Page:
It is amazing how much more notice I take of the seasons and the changes they bring when I am out in the garden.


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Chilli, not chilly

Here are 5 more rescue chillies from my vegetable garden. I didn’t plant chillies for the simple reason that we don’t eat that many. If all of these survive then I am guessing I will have to find ways to incorporate more chilli into our lifestyle. There are still many in the garden but these are the ones that got disturbed when I pulled out the tomatoes over the weekend. I have 2 that transplanted with a pot of chives earlier in the year that are in full fruit and flower mode so these little guys have some catching up to do.

Next to the chillies is a pot of mint that was grown with stems of mint from the supermarket, why constantly buy when you can propagate?

I love this time of year, the ground is damp and fragrant with rain and the garden is flourishing. The air is heavy with the idea of a thunderstorm. Everything is washed clean again after the dusty long summer. Plants (and weeds) jump up out of the ground as if possessed with the need to grow quickly before the cold comes, or worse, before the summer returns. Give me any excuse at the moment and I am out tending to my vegetable garden, I find the cooler weather much more pleasant to be out in and the sun doesn’t burn like it does in summer.

I am definitely a winter person
(I will add a disclaimer here, winter temperatures in my area get down to about 2 degrees Celsius on a cold night, I am an Australian winter person!).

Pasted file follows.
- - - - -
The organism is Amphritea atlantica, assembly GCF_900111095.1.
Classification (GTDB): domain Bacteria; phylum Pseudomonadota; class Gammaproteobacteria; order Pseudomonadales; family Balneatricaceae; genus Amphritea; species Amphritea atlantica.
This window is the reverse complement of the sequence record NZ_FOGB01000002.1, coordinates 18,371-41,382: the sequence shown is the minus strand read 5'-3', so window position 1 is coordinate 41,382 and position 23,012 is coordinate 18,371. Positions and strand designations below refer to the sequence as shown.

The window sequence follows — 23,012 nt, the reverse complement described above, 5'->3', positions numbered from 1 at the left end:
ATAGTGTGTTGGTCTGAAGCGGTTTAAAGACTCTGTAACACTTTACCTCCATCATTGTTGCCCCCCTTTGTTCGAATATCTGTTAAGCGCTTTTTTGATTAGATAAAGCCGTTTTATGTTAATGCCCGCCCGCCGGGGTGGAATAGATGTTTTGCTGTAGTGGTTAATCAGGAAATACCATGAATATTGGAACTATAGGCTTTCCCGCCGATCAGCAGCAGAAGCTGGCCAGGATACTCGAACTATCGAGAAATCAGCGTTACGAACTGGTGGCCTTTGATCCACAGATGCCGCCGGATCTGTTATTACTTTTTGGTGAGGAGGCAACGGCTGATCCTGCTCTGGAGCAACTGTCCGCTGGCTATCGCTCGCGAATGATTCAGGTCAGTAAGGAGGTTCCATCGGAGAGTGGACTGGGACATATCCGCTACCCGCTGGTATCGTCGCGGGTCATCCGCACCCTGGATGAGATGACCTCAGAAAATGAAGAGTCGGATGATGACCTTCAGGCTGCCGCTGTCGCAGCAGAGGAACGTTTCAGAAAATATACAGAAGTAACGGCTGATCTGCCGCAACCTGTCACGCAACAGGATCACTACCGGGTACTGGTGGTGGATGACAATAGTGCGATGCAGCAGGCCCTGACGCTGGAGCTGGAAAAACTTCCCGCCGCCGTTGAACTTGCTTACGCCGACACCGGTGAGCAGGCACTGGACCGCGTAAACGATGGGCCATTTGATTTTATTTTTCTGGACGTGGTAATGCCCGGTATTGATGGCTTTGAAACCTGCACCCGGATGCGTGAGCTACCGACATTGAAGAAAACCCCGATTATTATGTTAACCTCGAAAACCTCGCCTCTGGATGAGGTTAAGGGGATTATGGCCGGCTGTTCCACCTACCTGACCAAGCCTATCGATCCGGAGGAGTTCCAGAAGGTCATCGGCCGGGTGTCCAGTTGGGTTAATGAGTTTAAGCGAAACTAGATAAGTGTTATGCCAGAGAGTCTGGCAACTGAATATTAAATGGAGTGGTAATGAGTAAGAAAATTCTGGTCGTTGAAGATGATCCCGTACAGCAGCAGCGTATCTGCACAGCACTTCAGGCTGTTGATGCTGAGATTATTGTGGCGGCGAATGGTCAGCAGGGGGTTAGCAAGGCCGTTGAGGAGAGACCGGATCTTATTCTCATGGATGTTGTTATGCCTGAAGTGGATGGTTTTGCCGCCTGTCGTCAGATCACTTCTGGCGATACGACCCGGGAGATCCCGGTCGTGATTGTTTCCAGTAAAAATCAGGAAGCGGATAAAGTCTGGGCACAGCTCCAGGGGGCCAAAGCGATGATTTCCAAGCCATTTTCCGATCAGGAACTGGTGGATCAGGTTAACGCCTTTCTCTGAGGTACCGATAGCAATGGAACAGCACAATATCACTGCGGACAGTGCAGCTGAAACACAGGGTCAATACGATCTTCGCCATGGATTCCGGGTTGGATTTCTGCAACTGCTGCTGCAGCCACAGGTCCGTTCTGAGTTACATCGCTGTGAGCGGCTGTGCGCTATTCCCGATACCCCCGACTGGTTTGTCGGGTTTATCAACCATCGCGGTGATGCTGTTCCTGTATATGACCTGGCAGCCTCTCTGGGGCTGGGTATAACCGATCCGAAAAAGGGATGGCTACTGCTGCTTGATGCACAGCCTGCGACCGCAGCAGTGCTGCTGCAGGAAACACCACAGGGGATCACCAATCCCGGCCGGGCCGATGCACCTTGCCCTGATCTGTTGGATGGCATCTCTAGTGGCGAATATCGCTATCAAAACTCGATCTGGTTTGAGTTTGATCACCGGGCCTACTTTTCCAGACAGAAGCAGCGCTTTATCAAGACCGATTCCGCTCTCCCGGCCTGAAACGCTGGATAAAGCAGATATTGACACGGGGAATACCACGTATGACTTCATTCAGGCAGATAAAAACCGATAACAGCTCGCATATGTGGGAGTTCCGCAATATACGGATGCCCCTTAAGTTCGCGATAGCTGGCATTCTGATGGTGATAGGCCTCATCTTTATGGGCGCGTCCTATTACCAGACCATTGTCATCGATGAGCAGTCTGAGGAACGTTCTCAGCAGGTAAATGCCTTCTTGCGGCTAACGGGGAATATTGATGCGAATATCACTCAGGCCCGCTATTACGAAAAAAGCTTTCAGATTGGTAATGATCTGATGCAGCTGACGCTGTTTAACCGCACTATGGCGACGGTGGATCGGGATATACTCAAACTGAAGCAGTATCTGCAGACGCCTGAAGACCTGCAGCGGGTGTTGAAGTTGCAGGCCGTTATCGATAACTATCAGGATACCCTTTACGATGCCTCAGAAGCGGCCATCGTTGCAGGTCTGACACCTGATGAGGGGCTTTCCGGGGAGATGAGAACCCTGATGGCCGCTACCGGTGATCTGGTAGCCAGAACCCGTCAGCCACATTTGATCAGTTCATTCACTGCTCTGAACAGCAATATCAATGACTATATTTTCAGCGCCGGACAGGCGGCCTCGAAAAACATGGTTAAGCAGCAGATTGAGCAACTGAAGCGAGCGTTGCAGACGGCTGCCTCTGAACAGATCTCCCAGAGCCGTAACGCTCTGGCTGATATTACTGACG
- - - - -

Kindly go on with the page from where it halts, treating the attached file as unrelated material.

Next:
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My mystery chillis

I have only been living here now for 4 months so I still have the odd surprise plant popping up in my previously terribly neglected garden. When we first looked at this house the owner waved her hand airily at a dry and barren side wall with the comment ‘that is my herb garden’. She might better have described it as her attempt to recreate the moon’s surface on earth. There was a dead chilli plant of one sort or another and a twisted runt of a rosemary plant that looked on the verge of death from lack of moisture. The week I moved in I began on my mission to make this small neglected area into a productive garden.

The soil was water repellent, the kind of water repellent that soil wetter alone is not going to fix so I got the soil wetter, a hose and a trowel and dug that soil over and wet it and dug it over and wet it and dug it over and wet it until it finally gave in and submitted to accepting water and becoming soil instead of dust. I moved the miserable rosemary to a large pot, tossed out the dead chilli and began to plan my next move.

Since my little garden has been established I have had the pleasure of seeing all manner of little seedlings pop their way up and begin to grow in amongst my plants. Mostly little chilli plants that I have yet to identify. The picture shows 2 of them that I potted up along with my chives. They are doing very well and are getting bigger by the day, they have flowered and are producing little fruit. I am so looking forward to seeing what my little mystery fruits develop into once they ripen up.

This is truly one of the greatest pleasures of gardening in my opinion, little mystery plants; it’s like unexpectedly winning a prise for something you didn’t know you were entered in. Then there is the long drawn out waiting period to see if your new addition will amount to anything useful.

Gardeners are not boring people, we are just about finding joy in places that a lot of people don’t bother to look and we are able to define a long term project as exciting as opposed to having to be bowled over by an instant adrenaline rush to get the same satisfaction.

Happy gardening!